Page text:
We weren’t the only ones on the beach on a sunny summer’s day, although we might possibly have been the only ones there to see the rocks... As morning turned into afternoon we grabbed lunch at the restaurant (if we did it again I would skip the meal rather than dining there again), checked out Mazais Lauču akmens (not as impressive as Lielais) and finally bid adieu to the the oversize stones before continuing our trip north – to the Veczemju cliffs. 

Monday, August 24, 2015

Wrapture by Inese {giveaway}

“Art you can wear knit in nature’s palette”
One afternoon in Rīga we took a walk down Avotu iela to Inese’s studio. The creative force behind “Wrapture by Inese,” I know her from days spent in scout camp, both of us working with lielgaidas. There are family connections too, sister’s godfather’s wife’s sister or something like that. I remember one Lielā nometne she handed out art like it was trail mix, a playful shot glass coming home with me – a rather unlikely souvenir from time spent in the woods. In speaking with my mother other nature-inspired compositions were mentioned: the mirror framed with acorns hanging in my grandmother’s house, the macramé with paper birch bark on my mother’s bedroom door, both from nometnes long since passed.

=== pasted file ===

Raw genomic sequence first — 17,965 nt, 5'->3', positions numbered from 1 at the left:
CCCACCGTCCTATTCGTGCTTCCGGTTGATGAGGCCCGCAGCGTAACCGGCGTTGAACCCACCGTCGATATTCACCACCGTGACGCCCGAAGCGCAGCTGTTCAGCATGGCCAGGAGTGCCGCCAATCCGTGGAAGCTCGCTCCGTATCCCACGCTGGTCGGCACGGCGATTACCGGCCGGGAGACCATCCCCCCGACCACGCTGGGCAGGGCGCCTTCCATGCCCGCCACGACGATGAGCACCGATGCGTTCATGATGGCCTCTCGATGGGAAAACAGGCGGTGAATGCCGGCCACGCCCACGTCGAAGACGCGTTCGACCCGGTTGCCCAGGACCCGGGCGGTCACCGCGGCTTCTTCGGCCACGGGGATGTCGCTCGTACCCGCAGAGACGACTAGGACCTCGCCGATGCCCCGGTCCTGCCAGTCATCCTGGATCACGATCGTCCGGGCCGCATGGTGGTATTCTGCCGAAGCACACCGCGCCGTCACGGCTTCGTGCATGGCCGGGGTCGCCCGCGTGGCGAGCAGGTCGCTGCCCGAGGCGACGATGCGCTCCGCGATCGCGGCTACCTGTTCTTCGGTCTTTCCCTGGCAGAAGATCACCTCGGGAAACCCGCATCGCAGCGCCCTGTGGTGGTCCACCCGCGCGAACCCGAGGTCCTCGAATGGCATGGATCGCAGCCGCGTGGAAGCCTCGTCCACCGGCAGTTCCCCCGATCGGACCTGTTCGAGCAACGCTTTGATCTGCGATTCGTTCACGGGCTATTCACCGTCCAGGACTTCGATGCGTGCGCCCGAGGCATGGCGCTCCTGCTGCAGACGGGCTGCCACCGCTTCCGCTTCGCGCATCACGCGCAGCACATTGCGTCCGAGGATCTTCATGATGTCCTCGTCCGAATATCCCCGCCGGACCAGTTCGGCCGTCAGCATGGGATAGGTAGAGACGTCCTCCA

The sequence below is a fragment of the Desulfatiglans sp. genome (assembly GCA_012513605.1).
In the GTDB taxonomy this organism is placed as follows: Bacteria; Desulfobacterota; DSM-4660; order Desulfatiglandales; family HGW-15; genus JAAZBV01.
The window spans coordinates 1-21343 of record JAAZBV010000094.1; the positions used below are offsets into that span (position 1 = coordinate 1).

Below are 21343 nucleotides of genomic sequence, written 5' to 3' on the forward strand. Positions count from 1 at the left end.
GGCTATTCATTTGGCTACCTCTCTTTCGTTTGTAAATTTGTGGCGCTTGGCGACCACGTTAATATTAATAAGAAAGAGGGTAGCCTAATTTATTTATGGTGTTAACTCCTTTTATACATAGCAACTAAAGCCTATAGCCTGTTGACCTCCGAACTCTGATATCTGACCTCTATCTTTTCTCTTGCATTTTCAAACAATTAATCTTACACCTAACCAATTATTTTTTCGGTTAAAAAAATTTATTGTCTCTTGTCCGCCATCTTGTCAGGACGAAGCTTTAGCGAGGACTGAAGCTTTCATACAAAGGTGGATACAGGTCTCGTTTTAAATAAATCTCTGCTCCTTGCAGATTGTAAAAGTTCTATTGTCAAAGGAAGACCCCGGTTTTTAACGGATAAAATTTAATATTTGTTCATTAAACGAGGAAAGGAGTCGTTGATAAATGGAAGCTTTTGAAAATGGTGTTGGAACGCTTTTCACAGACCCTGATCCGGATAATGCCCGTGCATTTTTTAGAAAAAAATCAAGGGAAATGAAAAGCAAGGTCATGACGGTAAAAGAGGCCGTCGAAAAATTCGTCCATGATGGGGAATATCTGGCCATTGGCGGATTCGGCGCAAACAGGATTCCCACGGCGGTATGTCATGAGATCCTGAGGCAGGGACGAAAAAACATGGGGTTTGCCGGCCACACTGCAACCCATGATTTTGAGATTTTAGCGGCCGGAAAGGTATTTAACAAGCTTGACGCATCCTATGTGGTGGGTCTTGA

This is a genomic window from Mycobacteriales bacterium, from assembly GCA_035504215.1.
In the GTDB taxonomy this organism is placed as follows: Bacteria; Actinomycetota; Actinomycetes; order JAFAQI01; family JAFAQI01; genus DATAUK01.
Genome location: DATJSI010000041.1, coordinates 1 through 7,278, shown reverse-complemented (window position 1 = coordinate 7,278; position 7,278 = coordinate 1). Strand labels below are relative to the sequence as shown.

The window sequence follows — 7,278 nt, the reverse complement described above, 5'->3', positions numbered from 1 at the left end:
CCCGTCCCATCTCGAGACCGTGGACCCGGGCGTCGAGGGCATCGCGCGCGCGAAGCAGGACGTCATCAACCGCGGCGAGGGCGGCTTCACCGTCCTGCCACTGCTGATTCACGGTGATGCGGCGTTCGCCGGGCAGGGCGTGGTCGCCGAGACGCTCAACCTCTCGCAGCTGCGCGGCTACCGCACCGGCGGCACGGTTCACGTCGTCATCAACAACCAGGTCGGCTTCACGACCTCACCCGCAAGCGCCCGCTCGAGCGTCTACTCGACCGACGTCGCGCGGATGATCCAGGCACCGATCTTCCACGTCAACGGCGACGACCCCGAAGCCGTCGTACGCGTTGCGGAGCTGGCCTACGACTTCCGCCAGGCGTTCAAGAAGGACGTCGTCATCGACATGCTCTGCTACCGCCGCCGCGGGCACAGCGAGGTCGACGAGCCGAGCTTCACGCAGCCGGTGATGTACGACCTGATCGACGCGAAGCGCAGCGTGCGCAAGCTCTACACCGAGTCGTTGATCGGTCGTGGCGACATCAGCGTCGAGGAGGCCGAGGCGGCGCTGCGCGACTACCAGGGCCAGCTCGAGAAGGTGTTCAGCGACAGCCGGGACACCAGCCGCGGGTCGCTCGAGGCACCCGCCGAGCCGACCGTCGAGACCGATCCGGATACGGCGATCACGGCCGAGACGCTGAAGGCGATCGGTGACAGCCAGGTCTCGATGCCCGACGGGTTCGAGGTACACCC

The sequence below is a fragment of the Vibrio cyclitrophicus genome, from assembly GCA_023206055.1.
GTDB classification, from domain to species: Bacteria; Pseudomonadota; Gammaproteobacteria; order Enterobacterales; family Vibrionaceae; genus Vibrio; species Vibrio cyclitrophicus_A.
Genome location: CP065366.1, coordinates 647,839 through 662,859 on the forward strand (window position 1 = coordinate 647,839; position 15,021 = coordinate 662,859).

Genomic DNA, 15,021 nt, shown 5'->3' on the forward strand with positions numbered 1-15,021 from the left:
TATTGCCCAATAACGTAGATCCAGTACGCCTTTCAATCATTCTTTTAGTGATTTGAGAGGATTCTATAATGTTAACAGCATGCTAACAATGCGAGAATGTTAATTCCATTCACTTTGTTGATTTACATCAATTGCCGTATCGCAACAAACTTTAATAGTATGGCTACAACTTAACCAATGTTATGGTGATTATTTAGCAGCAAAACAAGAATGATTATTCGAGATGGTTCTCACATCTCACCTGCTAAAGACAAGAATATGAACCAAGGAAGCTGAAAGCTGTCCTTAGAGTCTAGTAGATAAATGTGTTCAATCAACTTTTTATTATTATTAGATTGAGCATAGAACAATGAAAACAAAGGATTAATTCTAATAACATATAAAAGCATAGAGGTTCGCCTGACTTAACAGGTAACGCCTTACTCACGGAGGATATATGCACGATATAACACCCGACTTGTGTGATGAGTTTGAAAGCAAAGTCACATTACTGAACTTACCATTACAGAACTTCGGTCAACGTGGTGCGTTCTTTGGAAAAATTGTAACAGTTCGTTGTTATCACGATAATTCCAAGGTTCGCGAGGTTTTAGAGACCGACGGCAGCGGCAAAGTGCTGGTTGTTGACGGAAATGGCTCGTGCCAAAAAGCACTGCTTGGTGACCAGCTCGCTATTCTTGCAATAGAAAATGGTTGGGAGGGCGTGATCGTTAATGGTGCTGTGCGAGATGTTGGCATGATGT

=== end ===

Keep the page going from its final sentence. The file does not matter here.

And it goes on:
Latvians have for centuries taken inspiration from nature, not only in materials but also in colors. The Latvian folk costumes feature the reds, browns, greens and oranges that are spring through fall and the white and black that is winter. This heritage shines through in Inese’s current line of knits, with color combinations named Alsungas vamzis and Nīca. In her blog Inese writes “I get the colors for my knitwear from nature. I rarely look at a photo and say I want to knit exactly this. I just soak it up and then when I knit the colors just make sense, I use color memories subconsciously.” The names of her café wraps reflect their roots in nature: the “Kelp Forest,” “Muir Woods” and “Mossy Ridge”.

Graduating from the School of the Art Institute of Chicago with a BFA, Inese continued her studies and her career in California. Ten years ago she took the leap and moved to Latvia, where she was immediately noticed by the press and has been creating and knitting her way into homes worldwide ever since – 30 countries at latest count.

Inese’s current best seller is the mobius wrap, which came about after much experimenting with width and length. Similar to infinity scarves, the wraps can be worn as stoles, scarves or in various other combinations, with a choice of thickness, weight and of course colors to choose from. With color mixing skills from the years working textile design Inese says she comes up with color combinations that even she can't duplicate. “I started with wraps only, but I am evolving. A few years back a master chef asked me if I could make something for his diners to wear on chilly evenings at his outdoor cafe so my infinity scarves got longer, wider, chunkier and turned into the perfect 'cafe wraps'. During a summer photo shoot when the clouds came in I gave all the girls cafe wraps to stay warm. The kids tucked in their arms and feet and looked like turtles on the porch swing. The moms had both arms free to help where needed. Grandma insisted on wearing a wrap, and I saw that this style will easily work for 4 generations, everyone 'gets it'...”